After 15 years in vegetative state, man responds to nerve stimulation
Susan Scutti, CNN | 9/26/2017, 6 a.m.
The human brain's 'greater potential'
"The general point here is that taken together with all the other information that we have now, it's very clear that the severely injured human brain has greater potential than it's given credit for," Schiff said. "So you can lay around for years and, in principle, still be responsive to medications, devices and other things."
Even with that much brain injury, you can still "move the dial," said Schiff.
What's new in this study is stimulation of the vagal nerve on the outside of the brain, he said. "The nerve sends impulses down into the stomach area," he explained. Instead, the researchers send impulses up through the nerve, and that activates the brain through multiple synaptic pathways.
In the United States, an estimated 50,000 patients are in a vegetative state, and about 300,000 are in a minimally conscious state, Schiff said.
"We've now known for a long time that we can do something for very severely injured brains, but the science has not been met with any kind of infrastructure to catch up with it," he said. More funding for research is needed, he added.
Dr. James L. Bernat, a professor of neurology and medicine at the Geisel School of Medicine at Dartmouth, referred to the new case report as "provocative" and "exciting."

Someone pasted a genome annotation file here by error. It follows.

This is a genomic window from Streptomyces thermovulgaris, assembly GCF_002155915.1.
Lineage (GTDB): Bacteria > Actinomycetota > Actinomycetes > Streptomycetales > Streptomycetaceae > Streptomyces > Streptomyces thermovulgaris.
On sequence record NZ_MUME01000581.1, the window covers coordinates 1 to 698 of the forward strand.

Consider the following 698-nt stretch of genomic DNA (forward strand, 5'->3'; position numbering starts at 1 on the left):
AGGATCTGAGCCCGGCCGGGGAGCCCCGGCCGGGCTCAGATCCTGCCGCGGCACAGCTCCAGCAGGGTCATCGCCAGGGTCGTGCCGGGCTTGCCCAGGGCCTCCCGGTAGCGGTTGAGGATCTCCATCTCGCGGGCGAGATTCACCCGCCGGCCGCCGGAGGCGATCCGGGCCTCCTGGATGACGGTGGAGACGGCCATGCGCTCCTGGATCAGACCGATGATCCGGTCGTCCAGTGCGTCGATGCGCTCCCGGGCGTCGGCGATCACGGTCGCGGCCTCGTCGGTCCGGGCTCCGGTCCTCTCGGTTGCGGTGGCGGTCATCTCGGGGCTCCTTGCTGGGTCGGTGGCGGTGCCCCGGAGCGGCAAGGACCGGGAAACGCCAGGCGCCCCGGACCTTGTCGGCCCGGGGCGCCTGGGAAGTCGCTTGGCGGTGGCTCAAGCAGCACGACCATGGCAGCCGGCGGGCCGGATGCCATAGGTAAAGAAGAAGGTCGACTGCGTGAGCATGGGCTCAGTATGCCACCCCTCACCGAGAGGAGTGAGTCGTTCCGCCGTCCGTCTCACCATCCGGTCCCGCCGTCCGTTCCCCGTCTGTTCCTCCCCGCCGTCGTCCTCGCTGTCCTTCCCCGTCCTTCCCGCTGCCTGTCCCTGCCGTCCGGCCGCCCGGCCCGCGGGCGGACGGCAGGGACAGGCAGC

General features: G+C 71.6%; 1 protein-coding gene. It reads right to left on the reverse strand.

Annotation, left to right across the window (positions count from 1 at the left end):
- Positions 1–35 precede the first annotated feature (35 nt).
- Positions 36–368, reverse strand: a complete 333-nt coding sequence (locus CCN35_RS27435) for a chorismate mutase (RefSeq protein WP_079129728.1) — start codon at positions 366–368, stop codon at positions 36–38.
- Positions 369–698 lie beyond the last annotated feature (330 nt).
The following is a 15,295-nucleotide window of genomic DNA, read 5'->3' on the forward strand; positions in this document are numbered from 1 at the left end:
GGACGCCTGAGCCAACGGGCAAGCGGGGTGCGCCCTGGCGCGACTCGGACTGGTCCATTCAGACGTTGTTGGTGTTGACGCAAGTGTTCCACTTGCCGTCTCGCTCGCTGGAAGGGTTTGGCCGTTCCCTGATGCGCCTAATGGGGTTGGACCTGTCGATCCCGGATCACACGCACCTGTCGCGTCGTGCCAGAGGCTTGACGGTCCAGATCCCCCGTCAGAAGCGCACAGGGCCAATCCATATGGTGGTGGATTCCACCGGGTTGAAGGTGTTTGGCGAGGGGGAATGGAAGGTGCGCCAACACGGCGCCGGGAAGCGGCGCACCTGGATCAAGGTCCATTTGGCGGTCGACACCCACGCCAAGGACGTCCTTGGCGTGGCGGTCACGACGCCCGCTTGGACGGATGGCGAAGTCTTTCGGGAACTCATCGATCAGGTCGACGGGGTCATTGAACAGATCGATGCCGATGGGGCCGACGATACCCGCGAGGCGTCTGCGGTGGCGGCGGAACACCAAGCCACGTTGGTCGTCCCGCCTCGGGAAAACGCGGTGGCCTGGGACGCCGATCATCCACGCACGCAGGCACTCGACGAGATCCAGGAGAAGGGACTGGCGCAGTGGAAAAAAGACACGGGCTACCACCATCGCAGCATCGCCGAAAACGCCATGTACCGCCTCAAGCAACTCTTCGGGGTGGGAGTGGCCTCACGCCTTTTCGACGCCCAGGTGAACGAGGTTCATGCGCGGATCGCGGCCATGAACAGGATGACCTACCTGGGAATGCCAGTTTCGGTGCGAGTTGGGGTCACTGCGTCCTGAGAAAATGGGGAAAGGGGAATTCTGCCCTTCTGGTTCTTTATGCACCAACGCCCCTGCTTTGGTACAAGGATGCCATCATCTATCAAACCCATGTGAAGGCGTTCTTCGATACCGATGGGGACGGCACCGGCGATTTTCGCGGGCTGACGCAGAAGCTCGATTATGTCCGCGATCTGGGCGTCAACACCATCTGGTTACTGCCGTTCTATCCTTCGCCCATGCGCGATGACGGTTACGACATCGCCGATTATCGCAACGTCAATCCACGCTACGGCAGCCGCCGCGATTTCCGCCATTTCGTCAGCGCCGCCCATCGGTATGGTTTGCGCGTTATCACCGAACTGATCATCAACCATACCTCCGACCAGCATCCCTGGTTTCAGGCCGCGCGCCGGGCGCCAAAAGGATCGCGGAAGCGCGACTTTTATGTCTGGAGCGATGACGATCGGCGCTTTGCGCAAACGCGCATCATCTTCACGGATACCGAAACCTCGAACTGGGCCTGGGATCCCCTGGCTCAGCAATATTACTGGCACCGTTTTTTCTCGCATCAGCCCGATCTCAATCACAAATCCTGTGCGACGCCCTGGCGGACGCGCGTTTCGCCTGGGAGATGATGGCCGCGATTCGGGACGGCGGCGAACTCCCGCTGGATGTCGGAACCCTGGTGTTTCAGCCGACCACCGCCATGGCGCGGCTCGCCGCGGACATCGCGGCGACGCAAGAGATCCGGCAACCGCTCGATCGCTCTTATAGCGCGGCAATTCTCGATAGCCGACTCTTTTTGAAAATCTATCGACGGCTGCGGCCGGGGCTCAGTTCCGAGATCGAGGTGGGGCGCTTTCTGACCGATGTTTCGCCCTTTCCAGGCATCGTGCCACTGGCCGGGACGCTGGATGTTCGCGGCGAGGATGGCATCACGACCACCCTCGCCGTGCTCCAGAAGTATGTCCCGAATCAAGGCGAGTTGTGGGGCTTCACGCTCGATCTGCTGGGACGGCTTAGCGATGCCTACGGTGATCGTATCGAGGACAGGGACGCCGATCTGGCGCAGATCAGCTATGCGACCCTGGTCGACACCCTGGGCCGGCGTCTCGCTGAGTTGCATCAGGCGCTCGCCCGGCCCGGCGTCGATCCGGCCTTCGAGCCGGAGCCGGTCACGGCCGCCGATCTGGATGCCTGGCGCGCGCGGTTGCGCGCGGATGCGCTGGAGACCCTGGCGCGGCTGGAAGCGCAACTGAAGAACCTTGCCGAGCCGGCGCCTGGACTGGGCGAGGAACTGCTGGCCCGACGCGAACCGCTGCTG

Bernat, who also was not involved in the research, praised Sirigu and her colleagues for their choice of patient: someone in a long-term vegetative state.
"If they had, for example, chosen someone who had been in a vegetative state for three months after a traumatic brain injury and then showed improvement a month later with the intervention, a critic might say, 'Well, wait a minute. We know that a lot of people who are vegetative for three months spontaneously improve in that time period, so it may not be the intervention,' " Bernat said.
He noted that every case of vegetative state is unique based on what caused damage to the brain, how severe that injury was and what regions were harmed.
A vegetative state can be caused by a variety of injuries, including traumatic brain injury, injury to neurons caused by a lack of oxygen and blood flow during cardiac arrest or meningitis, he explained.
For these reasons, the vagus nerve stimulation technique will not work with all patients, Bernat noted, still it's worth doing more studies to find out which patients will benefit from it.
A better understanding of how brain damage harms consciousness would involve learning about how the brain maps the pathways of normal consciousness, said Bernat. "How does normal consciousness occur? And how does unconscious occur?" Bernat asked. "There's a lot of basic work that needs to be done."
Plausibly, this work would also contribute to explaining neurodegenerative diseases, like Alzheimer's disease, as well as cognitive impairment resulting from traumatic brain injury.
New research of consciousness "has the potential to extend beyond the relatively small group of people who have these conditions," said Bernat. Consciousness disorders are, in a sense, "an orphan group of diseases that has been somewhat neglected, not entirely, but somewhat by funding agencies," Bernat said. "I would like to see more funding for research."
Sirigu said she is planning a large study involving collaboration with several research centers to confirm and extend the therapeutic potential of the vagus nerve stimulation technique.
"More basic research will also be important for advancing our understanding of this fascinating capacity of our mind to produce conscious experience," she said.